The May/December trope is one that Racheline and I keep coming back to. Sometimes, it happens almost accidentally; as cowriters, we are sixteen years apart in age, and having characters with a large age gap between them lets there be a character we each relate to. Sometimes, we do it more deliberately: We’re interested in how people navigate power dynamics within relationships, and how a couple navigates disparities in age, experience, and expectations.
In Midsummer, the May/December relationship between John and Michael is a little different than other age-difference stories we’ve written, because it is also a gay-for-you romance. Michael — who is twenty-five — has been out and proud since he was in high school. Forty-two-year-old John, on the other hand, has never found himself attracted to men until he falls in love and lust with Michael. He insists that his attraction for Michael isn’t some sort of mid-life crisis; although he totally gets why his friends accuse them of that.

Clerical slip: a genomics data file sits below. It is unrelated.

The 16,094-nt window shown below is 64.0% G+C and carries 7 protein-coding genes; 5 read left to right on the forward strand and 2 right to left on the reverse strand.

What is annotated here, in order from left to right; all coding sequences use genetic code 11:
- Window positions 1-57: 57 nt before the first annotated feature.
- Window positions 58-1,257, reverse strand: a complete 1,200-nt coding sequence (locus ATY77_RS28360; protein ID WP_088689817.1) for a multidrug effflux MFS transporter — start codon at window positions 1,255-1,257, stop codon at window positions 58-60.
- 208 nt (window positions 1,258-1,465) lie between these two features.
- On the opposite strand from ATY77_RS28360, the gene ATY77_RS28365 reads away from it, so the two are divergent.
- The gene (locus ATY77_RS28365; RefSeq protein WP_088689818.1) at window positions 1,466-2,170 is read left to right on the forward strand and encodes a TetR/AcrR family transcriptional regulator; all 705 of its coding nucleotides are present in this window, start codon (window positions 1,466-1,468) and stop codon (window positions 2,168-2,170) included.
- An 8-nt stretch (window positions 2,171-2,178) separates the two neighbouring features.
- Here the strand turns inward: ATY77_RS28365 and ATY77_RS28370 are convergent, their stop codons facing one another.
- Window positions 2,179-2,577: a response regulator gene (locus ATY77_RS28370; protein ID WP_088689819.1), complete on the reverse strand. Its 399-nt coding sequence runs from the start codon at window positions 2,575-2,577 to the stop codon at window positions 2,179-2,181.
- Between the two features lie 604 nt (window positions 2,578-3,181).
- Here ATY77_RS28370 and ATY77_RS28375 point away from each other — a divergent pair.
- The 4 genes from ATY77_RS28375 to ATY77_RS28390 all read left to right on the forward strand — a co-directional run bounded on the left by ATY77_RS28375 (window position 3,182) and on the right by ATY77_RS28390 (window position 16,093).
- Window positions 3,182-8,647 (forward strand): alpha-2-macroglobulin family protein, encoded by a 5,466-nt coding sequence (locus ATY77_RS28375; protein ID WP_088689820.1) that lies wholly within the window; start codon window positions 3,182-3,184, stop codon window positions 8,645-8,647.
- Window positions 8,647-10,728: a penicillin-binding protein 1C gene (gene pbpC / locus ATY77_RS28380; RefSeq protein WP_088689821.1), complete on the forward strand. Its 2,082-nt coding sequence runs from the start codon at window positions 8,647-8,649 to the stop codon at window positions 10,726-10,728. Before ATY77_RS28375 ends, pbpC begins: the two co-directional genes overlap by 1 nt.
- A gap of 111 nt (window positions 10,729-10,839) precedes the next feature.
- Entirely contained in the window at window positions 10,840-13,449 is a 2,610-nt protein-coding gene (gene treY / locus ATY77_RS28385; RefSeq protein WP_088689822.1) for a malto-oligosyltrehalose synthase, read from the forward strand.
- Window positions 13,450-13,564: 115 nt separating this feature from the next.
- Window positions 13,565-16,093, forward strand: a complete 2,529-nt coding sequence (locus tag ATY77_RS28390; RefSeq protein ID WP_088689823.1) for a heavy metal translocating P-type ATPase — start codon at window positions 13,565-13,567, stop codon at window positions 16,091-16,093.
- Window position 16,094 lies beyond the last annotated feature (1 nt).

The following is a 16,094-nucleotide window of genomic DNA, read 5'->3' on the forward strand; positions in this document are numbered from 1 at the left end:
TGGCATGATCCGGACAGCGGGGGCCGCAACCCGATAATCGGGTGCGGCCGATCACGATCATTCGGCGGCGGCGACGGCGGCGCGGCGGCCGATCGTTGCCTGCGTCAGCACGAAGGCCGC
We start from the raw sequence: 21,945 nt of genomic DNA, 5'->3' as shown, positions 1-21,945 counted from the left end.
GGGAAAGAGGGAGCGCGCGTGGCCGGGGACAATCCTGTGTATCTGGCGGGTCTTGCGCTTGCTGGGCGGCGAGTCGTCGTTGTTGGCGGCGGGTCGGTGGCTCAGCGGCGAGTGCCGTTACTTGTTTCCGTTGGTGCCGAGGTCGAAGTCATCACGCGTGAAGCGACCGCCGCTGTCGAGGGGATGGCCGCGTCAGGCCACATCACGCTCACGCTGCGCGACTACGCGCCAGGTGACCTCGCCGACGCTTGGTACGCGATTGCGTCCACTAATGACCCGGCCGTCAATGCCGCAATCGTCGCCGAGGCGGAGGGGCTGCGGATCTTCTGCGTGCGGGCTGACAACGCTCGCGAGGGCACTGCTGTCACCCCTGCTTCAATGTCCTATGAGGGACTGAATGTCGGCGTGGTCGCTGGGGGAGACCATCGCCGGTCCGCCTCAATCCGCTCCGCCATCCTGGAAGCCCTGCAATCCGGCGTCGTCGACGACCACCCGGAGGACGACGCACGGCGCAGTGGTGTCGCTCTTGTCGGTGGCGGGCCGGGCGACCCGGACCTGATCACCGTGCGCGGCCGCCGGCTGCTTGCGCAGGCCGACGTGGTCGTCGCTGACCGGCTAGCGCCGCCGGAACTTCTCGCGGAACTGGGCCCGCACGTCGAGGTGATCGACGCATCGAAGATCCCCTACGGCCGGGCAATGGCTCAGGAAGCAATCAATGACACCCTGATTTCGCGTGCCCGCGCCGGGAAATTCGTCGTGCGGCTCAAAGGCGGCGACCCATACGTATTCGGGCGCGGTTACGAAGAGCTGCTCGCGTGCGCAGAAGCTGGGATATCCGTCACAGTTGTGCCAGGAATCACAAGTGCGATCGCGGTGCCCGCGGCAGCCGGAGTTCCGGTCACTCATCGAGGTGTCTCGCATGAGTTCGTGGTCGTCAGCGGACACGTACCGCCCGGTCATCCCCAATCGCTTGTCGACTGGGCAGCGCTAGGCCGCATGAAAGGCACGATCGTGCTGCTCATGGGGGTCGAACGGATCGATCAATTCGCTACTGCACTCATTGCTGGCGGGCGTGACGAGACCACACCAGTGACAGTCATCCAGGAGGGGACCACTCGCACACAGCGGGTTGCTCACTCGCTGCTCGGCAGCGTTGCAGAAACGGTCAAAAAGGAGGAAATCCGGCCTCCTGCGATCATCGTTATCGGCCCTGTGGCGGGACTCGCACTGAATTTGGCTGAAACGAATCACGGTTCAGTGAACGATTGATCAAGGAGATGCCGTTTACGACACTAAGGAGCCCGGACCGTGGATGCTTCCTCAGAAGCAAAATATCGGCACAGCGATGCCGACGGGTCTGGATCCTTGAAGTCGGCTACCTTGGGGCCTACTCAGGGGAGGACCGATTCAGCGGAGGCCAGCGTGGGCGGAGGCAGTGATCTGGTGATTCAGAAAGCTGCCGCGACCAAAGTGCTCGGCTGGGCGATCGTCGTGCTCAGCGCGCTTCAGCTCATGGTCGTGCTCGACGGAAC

As much as we enjoy writing May/December for the fun of watching a character teach another something awesome in bed, we also enjoy the negotiation and conflict that arise when two characters are so far apart in age. And in Midsummer, the gay-for-you dynamic interacts with the May/December dynamic in ways we really enjoy. On the one hand, John is seventeen years older than Michael, and has a great deal of experience with life, the world, and relationships. On the other hand, John is very new to being a part of the gay community, and has to learn how to navigate questions of his own outness.